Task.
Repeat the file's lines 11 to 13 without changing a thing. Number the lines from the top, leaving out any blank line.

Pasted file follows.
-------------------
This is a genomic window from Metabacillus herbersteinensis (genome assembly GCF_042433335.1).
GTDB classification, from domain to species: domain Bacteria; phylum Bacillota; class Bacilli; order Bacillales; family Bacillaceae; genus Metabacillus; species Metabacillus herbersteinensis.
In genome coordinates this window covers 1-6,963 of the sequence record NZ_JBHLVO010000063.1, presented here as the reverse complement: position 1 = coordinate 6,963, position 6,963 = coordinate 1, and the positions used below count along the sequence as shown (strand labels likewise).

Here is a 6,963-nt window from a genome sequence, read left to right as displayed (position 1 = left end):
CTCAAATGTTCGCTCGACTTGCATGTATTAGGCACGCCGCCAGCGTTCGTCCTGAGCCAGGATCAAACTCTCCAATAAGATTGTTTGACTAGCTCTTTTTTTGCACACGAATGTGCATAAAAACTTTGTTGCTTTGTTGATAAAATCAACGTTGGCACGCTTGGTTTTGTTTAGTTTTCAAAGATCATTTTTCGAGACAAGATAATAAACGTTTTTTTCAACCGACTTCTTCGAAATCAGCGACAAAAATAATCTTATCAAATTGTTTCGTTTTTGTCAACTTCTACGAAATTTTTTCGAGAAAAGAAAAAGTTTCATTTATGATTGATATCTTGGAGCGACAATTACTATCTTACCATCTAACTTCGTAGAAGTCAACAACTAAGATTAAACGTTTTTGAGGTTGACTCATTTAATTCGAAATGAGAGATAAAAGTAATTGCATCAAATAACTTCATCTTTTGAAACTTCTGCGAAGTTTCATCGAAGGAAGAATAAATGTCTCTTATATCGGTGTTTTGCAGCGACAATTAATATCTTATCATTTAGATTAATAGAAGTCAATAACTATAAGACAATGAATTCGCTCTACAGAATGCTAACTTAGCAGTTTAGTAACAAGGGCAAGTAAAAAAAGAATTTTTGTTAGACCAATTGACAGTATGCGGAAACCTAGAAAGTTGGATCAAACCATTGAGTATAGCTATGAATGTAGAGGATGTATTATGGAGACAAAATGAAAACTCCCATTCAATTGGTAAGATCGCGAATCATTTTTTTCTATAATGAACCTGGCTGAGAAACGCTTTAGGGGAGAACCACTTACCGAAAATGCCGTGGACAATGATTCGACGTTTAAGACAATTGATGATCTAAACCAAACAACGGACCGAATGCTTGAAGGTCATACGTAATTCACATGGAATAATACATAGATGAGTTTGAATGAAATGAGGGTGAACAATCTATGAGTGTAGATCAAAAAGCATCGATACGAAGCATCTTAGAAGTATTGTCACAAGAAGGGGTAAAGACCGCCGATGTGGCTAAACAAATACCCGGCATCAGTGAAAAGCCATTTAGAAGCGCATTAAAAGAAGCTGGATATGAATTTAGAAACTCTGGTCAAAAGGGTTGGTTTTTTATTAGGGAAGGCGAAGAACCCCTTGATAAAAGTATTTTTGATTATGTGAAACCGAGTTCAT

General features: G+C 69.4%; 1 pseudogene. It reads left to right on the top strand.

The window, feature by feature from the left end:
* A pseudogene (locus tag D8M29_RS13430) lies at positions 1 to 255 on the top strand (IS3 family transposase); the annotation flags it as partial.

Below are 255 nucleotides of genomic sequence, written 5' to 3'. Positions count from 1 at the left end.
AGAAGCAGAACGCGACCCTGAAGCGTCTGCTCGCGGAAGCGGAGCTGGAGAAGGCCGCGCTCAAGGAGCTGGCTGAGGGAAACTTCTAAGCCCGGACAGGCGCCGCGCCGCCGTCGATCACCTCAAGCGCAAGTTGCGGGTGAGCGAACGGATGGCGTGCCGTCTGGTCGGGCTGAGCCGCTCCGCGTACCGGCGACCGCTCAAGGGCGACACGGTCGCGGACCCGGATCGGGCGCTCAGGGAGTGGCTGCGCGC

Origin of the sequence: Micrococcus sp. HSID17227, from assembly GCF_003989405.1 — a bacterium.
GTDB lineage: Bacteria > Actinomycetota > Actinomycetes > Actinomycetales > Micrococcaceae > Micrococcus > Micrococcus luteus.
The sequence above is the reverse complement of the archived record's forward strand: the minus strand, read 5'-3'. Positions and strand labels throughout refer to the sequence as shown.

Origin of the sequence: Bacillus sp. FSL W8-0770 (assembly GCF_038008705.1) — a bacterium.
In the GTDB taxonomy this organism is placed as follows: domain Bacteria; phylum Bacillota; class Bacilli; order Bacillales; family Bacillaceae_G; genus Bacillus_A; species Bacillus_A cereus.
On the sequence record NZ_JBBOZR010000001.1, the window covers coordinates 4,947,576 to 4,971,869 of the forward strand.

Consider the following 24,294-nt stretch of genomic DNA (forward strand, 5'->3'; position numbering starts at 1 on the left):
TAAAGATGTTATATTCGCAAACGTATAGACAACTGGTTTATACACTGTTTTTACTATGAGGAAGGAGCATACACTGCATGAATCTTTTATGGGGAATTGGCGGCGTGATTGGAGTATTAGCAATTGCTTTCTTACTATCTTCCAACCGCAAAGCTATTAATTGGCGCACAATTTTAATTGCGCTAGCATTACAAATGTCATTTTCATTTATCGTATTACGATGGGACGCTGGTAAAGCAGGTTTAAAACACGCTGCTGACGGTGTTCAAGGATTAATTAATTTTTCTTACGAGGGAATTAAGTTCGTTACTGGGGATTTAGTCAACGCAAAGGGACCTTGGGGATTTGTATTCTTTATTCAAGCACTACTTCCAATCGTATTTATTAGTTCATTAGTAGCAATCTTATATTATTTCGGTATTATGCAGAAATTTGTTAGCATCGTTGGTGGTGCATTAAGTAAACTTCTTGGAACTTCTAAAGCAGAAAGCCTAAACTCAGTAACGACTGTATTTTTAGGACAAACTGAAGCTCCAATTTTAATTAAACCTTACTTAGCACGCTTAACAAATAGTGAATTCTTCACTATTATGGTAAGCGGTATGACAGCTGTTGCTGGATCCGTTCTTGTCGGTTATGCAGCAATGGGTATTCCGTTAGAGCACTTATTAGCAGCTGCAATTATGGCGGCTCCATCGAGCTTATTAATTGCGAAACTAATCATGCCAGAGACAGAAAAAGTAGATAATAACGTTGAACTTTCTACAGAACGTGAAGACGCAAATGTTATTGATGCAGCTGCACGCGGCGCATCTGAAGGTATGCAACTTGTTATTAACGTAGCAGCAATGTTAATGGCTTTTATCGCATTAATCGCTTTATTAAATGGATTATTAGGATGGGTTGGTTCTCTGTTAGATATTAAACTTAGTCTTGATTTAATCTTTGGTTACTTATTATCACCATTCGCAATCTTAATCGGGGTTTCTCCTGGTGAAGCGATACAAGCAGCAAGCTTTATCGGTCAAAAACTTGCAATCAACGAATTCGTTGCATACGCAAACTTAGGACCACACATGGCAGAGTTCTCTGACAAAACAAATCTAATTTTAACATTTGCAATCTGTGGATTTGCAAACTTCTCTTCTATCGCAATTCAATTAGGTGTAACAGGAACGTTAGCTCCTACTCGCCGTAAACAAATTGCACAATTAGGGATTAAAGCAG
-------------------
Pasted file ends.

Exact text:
Origin of the sequence: Micrococcus sp. HSID17227, from assembly GCF_003989405.1 — a bacterium.
GTDB lineage: Bacteria > Actinomycetota > Actinomycetes > Actinomycetales > Micrococcaceae > Micrococcus > Micrococcus luteus.
The sequence above is the reverse complement of the archived record's forward strand: the minus strand, read 5'-3'. Positions and strand labels throughout refer to the sequence as shown.